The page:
Five young people alone in a cabin. One finds an occult looking book and all Hell breaks loose. Literally. Sam Raimi’s masterpiece of low-budget horror film-making, The Evil Dead, is one of the most popular and enduring cult films of all time. Raimi and former star Bruce Campbell produce, while Uruguayan Fede Alvarez takes over directing duties on the reboot, Evil Dead. Gone are the Michigan State students enjoying spring break, replaced instead by socially conscious young people who venture to the cabin to help Mia (Jane Levy the standout star of the film) kick her drug problem.
Fans of the original The Evil Dead will remember the comic touches that Sam Raimi laced his screenplay with. Gone is this particular element of charm, replaced by Alvarez with a cascade of blood and self-abuse. That’s not to say that it isn’t entertaining. In fact there’s a sense that if Raimi had been blessed with an increased budget that his Evil Dead might well have resembled this whirlwind of visceral super-violence. Like any number of shlock horrors from the 1980s, it isn’t afraid to push the boundaries of what the audience will find acceptable and with the CG remarkably well-hidden, there is a tangible quality to arms being ripped off and people sawing off their own faces.
The acting on the whole is pretty mundane, especially in the pre-possession period. The dialogue is clunky and the curt attempt at introducing some mild character back story is as pointless as it is forgettable. Exploitation films like this have never been successes or failures based on the strength and depth of their characters, relying instead on a more base, primal and lascivious tendencies. As long as the film-maker doesn’t shy away from his intent, in this case gore, then fans of the genre will be happy, and in Evil Dead, the fans will be very happy.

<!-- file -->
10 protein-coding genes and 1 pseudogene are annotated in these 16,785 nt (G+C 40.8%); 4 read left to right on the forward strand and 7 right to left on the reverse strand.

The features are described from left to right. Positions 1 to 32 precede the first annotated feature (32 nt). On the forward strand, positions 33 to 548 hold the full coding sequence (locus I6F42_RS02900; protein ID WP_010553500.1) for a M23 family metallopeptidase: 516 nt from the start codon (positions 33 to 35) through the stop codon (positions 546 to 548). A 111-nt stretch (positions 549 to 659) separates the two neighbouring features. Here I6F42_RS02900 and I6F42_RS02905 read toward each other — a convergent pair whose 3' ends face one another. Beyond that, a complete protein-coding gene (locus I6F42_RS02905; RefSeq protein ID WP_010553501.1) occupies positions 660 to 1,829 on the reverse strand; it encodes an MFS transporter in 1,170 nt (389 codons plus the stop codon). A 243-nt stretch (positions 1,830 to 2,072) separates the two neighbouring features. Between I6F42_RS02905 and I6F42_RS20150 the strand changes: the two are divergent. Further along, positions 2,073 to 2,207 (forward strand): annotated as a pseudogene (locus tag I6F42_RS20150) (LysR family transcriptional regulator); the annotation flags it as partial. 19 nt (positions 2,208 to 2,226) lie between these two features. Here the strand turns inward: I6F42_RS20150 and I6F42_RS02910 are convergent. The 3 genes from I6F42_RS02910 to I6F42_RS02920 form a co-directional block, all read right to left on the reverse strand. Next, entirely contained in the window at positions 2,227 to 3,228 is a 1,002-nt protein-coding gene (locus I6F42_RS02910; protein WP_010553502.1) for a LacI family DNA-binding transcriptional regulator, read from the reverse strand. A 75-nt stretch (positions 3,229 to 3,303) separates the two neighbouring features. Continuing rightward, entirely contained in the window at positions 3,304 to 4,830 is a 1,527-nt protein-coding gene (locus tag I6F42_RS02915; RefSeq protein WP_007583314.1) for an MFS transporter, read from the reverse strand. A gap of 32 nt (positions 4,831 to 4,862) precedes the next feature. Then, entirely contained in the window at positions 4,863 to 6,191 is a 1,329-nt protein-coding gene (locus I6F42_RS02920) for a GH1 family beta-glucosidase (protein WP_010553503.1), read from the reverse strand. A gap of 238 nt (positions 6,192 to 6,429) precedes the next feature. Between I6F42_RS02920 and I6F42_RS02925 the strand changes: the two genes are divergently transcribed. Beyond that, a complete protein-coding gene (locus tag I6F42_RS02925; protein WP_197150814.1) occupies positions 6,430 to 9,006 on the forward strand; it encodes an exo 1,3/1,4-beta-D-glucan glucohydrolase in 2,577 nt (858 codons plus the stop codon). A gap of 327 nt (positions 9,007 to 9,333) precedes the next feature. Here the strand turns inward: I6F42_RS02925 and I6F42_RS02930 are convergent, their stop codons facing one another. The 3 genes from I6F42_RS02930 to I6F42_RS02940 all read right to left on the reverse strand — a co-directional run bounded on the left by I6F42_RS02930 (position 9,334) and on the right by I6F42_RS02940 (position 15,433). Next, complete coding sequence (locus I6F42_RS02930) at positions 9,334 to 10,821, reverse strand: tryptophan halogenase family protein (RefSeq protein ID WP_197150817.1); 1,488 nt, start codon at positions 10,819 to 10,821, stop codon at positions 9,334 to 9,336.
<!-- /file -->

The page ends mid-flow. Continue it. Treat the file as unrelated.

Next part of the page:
It should be noted however that Evil Dead isn’t particularly scary. Moments for potential jump-scares are somehow muffled by the sheer volume of blood. It uses its one big scare early on in a stream after a car crash and then concentrates on explicitly showing every cut and slash. But this isn’t the type of horror to make you jump, it’s the kind to make you question whether a human with a chainsaw stuck in its mouth really would produce quite the cinematic eruption of claret. There is however so much going on toward the end that you barely have a chance to catch your breath. Even the overly long final scenes are given new life Alvarez’s direction and like any good film, these flaws do not distract from the viewing experience.
As the brutality of the self-harm increases, the tension explodes and the victims go from masochists to sadists with startling vigour. There’s probably a serious comment there on the state of society and the troubles associated with a lack of personal responsibility, but as soon as this thought raises its head, it’s promptly decapitated leaving the audience battered and bruised in a blood-soaked delirium. Not for the faint of heart.